[show abstract][hide abstract] ABSTRACT: We have previously associated high natural killer (NK)-cell activity and protection against HIV-1 infection in Vietnamese exposed uninfected intravascular drug users (EUs). Considering that activating and inhibitory signals sensed by NK-cell receptors regulate NK-cell activation, we performed phenotypic and quantitative reverse transcription-polymerase chain reaction (qRT-PCR) transcript analyses of the NK-cell receptor (NKR) repertoire in 25 EUs, 19 HIV(+) intravenous drug users, and 26 uninfected blood donors. Although NK-cell activation was not linked to a unique NKR repertoire in EUs, various patterns consistent with NK-cell activation were detected in EUs: high KIR3DS1/KIR3DL1 ratio associated with down-regulated KIR3DL1 transcript levels, KIR2DL3(+) low-affinity receptor expansion associated to group HLA-C1 ligand in 2DS2(-)/2DL2(-) EUs, enhanced NKG2C/NKG2A ratio, and increased CD69 expression. Remarkably, EUs exhibited high constitutive degranulation activity in the absence of exogenous stimulation, as shown by the CD107a assay. Furthermore, CD161 expression was increased within the CD107a(+) NK-cell compartment. Our results suggest that in response to viral exposition, particular genetic or regulated features of the NKR repertoire of EUs contribute to their high constitutive NK-cell potential. This might allow NK cells to generate a more rapid and effective immune response to HIV-1, thereby contributing to prevention toward infection.
[show abstract][hide abstract] ABSTRACT: To assess immunological parameters, including markers of immune activation, in highly HIV-1-exposed uninfected (EU) Vietnamese intravascular drug users (IDUs) in comparison with HIV-1-infected IDUs and HIVunexposed controls, we determined peripheral lymphocyte phenotypes in fresh whole blood samples from 32 EU IDUs, 28 HIV+ IDUs, and 26 blood donors. We found higher levels of activation markers (CD38, HLADR) on CD4+ and CD8+ T cells, lower percentages of naive CD4+ and CD8+ T cells, higher percentages of CD8+ T cells and of CD8+ T cells expressing CD25, and lower levels of CXCR4+CD4+ T cells in EU IDUs than in unexposed controls. Despite several differences in CD4+ and CD8+ T cell subset phenotypes, both EU and HIV+ IDUs exhibited a pattern of peripheral immune activation. Lymphocyte activation in EU IDUs may reflect immune stimulation driven by viral infections other than HIV-1 and/or allogeneic stimulation associated with needle sharing. Our results suggest that immune activation does not necessarily favor HIV-1 transmission, but, on the contrary, may alter the susceptibility of EUs to HIV-1 infection and contribute to their resistance.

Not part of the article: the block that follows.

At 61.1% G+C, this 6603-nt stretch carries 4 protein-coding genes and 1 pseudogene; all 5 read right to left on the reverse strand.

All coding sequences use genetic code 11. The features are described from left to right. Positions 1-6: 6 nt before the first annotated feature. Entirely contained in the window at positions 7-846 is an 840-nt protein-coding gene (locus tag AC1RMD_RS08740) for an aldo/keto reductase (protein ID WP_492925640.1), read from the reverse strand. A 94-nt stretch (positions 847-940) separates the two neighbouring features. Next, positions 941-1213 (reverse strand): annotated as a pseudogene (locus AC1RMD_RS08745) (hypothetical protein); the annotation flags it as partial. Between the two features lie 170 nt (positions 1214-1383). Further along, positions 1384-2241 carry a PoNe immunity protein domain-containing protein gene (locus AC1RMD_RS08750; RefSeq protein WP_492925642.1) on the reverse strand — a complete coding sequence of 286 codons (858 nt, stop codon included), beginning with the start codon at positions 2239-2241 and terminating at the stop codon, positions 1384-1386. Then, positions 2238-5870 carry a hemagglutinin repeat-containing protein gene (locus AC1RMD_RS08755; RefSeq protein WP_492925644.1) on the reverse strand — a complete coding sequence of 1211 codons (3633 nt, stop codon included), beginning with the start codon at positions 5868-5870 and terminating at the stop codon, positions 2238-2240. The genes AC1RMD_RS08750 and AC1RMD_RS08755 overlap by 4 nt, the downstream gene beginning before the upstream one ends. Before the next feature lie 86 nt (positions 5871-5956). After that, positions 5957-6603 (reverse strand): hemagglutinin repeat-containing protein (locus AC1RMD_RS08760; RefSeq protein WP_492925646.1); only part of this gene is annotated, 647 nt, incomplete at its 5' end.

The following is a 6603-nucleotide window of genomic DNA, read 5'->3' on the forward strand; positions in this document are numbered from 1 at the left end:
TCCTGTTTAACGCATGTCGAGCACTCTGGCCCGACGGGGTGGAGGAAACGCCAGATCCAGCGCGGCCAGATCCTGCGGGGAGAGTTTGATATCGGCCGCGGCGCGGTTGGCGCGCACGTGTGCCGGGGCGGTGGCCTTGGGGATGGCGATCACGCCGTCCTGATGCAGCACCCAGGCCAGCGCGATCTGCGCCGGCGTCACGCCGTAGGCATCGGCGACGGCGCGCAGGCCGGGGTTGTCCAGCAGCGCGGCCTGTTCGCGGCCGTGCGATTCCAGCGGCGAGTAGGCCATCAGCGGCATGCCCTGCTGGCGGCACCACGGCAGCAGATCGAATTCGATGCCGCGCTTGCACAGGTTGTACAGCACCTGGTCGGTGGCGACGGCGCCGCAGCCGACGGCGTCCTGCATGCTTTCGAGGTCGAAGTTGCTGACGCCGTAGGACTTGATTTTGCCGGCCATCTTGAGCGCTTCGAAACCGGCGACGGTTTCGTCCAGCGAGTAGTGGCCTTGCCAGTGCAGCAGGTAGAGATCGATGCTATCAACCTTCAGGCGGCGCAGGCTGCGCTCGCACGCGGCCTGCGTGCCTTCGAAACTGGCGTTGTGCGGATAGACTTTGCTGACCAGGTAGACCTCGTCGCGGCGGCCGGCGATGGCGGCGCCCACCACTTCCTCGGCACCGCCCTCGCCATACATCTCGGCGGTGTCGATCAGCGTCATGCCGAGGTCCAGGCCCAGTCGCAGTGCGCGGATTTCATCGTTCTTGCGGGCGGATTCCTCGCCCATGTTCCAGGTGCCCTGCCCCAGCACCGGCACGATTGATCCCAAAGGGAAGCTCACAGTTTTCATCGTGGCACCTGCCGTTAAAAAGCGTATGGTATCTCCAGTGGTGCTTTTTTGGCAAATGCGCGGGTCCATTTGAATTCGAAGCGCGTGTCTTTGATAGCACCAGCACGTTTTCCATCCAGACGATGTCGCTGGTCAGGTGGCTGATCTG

AIDS Research and Human Retroviruses 04/2006; 22(3):255-61. · 2.71 Impact Factor
[show abstract][hide abstract] ABSTRACT: To identify mechanisms of resistance to HIV-1 infection in exposed uninfected individuals.
We examined in-vitro cell susceptibility to HIV-1 infection in highly exposed Vietnamese intravascular drug users (IDU) who, despite a history of more than 10 years of drug use and a high prevalence of other blood-borne viral infections, remain apparently HIV uninfected.
Forty-five exposed uninfected IDU and 50 blood donors were included in the study. Peripheral blood mononuclear cells (PBMC) or CD4 cell susceptibilities to HIV infection were evaluated using three HIV-1 isolates with different tropisms. Polymerase chain reaction analysis of HIV-1-DNA replication intermediates was used to characterize the restriction of HIV-1 replication in CD4 cells. Homologous CD8 cells were mixed with infected CD4 cells to evaluate their role in virus suppression.
We observed a relative resistance to PBMC infection with HIV-1 in 21 out of 45 exposed uninfected IDU, but only in five out of 50 unexposed controls (P < 0.001). PBMC resistance was related either to an inhibition of HIV-1 replication in CD4 cells or to CD8 cell-mediated viral suppression. HIV-1 replication in CD4 cells was restricted at the early stages of the viral cycle.
Reduced PBMC susceptibility to HIV-1 infection was associated with resistance to infection in exposed uninfected IDU. Distinct mechanisms are involved in in-vitro resistance and may contribute to the apparent protection from HIV-1 transmission in this systemically exposed population.
AIDS 07/2003; 17(10):1425-34. · 6.41 Impact Factor